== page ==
Ask any British ship’s passenger to name their favourite cruising port of call, and the chances are that Gibraltar will be near, or more probably at, the top of the list, writes Robin Mead.
It’s not hard to work out why. The 1,475ft monolith – one of the two ancient Pillars of Hercules guarding the entrance to the Mediterranean (the other is clearly visible in Morocco, on the other side of the Straits of Gibraltar) – might be attached by a stringy strip of land to the Spanish province of Andalusia, but it is as British as warm bitter beer and fish and chips (both of which are freely available on “the Rock”).
I’ll admit it: I love Gibraltar. I love the way its familiar shape looms out of the mist, or the morning sun haze, as we sail into the welcoming cruise terminal. I love the familiar sight of British bobbies in the streets, and the signs demanding payment in pounds sterling or pointing the way to the pub. I especially love its proud history, and the way it is celebrated with pomp and parades on an almost daily basis (even if it does irritate the neighbours).
I’m not mad keen on the apes, however. They get up to all sorts of mischief in the so-called Apes’ Den, halfway up the Rock. Hats, tee-shirts, ice-creams, sandwiches, sweets, handbags, cameras, car aerials wing mirrors….they spend their time collecting all of these from unwary visitors and making off with them.
But having your photograph taken with this boisterous gang of acrobatic thieves is almost de rigeur in Gibraltar, as is a visit to the nearby St Michael’s Cave.
More correctly a system of caves, filled with spectacular stalactites and stalagmites (“Tites come down,” grinned an evil-looking guide to my young sons, thereby ensuring they’d remember the difference for ever), St Michael’s has seen service as a bomb-proof military hospital in its time. Today it makes the most of its awesome acoustics and beautiful backdrops by staging classical concerts and other entertainment events inside.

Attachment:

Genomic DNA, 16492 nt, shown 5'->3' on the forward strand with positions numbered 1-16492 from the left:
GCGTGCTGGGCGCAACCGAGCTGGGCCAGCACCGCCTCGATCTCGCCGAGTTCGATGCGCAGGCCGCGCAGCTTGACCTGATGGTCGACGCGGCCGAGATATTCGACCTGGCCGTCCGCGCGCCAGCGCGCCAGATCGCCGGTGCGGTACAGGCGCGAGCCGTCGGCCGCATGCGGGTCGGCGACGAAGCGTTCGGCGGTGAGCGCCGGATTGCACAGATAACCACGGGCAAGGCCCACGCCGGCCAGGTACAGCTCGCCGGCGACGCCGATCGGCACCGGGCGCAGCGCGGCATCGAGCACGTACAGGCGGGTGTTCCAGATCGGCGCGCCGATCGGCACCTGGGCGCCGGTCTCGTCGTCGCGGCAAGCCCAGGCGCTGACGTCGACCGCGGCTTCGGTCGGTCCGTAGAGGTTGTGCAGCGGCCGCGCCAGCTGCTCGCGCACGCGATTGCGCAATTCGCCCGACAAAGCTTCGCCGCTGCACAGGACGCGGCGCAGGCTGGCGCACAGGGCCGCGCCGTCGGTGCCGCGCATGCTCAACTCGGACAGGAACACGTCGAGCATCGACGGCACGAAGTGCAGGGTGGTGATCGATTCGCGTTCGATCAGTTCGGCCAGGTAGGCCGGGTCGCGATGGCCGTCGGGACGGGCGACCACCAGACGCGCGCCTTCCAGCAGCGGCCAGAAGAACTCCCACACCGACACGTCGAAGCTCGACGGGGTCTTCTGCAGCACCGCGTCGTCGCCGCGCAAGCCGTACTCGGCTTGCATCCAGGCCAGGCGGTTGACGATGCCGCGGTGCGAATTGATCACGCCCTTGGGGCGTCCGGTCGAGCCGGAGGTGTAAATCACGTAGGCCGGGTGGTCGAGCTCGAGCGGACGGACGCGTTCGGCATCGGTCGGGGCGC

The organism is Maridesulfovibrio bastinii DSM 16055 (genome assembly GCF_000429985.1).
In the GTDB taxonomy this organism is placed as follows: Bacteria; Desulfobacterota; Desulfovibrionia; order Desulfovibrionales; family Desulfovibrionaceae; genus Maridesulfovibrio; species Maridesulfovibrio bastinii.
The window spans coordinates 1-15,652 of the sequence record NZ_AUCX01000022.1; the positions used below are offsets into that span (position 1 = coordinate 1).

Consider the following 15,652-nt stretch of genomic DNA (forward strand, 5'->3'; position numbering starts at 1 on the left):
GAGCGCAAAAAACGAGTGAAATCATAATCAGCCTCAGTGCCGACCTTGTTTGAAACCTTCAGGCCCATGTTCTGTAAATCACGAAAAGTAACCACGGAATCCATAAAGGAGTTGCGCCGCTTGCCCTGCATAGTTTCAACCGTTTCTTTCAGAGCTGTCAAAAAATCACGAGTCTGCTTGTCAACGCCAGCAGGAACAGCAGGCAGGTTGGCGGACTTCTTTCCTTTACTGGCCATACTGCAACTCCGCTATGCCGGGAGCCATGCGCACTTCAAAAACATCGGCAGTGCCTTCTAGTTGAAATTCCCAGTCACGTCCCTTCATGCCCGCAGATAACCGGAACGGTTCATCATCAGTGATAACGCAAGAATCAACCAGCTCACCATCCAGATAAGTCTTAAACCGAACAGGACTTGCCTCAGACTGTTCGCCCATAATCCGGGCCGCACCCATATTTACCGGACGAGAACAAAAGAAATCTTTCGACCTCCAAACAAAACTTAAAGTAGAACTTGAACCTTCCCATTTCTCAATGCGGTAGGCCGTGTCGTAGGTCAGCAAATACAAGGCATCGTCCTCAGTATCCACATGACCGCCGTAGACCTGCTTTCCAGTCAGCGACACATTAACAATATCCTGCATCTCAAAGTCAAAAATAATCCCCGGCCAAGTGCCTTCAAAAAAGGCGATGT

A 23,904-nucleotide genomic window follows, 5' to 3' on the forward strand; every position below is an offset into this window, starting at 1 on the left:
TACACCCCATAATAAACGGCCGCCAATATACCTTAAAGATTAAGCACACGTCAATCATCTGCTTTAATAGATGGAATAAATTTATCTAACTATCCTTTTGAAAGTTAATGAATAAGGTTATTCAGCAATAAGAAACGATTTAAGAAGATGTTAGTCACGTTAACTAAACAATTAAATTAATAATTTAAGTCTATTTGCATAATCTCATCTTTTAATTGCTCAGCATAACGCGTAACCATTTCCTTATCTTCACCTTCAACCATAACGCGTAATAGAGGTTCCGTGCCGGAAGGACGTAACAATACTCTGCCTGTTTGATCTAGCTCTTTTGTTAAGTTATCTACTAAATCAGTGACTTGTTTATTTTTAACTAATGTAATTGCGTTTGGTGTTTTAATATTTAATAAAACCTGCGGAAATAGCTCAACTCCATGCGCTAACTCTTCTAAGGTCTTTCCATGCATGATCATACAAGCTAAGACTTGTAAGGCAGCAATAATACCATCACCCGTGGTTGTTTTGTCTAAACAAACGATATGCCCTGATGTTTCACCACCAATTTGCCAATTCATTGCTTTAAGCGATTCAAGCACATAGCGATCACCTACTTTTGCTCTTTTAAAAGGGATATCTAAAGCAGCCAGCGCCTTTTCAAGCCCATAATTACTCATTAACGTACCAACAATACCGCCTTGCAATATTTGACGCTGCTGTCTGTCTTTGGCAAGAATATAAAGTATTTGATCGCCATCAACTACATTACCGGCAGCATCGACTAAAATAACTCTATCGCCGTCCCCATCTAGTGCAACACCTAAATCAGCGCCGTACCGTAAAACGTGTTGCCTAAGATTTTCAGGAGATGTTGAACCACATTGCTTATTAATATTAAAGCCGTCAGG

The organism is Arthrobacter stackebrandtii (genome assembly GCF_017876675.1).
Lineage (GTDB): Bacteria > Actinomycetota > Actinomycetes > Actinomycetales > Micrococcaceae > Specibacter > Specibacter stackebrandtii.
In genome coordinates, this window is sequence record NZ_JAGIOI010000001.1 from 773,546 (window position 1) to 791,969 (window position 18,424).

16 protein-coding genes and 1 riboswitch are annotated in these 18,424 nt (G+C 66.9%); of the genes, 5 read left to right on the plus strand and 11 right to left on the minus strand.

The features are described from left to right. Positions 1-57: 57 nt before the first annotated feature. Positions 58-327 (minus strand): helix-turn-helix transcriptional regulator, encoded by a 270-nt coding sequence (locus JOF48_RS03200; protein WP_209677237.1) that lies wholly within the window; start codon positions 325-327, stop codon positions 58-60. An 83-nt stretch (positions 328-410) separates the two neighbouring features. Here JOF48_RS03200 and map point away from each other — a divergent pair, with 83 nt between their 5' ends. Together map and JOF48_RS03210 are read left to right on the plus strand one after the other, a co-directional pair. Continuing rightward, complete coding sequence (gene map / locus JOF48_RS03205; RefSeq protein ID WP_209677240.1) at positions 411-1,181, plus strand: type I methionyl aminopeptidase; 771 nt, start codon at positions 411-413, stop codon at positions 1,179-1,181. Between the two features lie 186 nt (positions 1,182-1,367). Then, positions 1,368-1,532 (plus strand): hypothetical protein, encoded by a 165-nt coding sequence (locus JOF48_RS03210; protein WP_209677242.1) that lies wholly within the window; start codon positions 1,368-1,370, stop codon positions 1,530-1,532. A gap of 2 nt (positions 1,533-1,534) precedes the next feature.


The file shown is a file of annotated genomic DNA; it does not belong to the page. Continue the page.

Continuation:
It may also hold the secret of how the Barbary apes – natives of North Africa rather than southern Europe – got to Gibraltar in the first place. A tunnel has been found which might just lead beneath the sea all the way to Morocco. The ever-practical Gibraltarians, mindful of the legend that when the apes leave Gibraltar the British will leave it too, have sealed it up.
But then there are countless tunnels, and caves, and man-made defensive fortifications, carved into the Rock. They were added to greatly after Red Beard the pirate called there for a spot of pillaging in 1540, and today constitute a maze which only an expert guide could find his way around.
Minibus tours of the Rock provide a “taster” of the uses to which the Rock has been put, as well as visiting the Apes’ Den and St Michael’s Cave. Other highlights include Gibraltar’s brand new beach (still in the process of being created when I was there in November), the only Trinity House lighthouse outside the UK (on Europa Point, the Rock’s spectacular southernmost promontory), and the desalination plant which provides Gibraltar with its water.
Look out, too, in this multi-cultural mini-state, for the brand new mosque, and the ancient synagogue – the latter a tourist high spot because, bizarrely, it has Gibraltar’s tallest tree growing on its roof.
But the place most visitors head for first – and many of the Rock’s 30,000 residents too, I suspect – is Main Street: a tax-free shopping paradise unequalled anywhere in the Mediterranean. For bargain-priced computers, photographic and electronic equipment, jewellery, lacework, silk and leather goods, this is the place to be.
Gibraltar’s finest coffee shop, Sacarellos, hides modestly just behind Main Street, while The Waterfront (its name gives away its location) is the place to lunch in style – and gloat over your shopping bargains – before returning to your ship.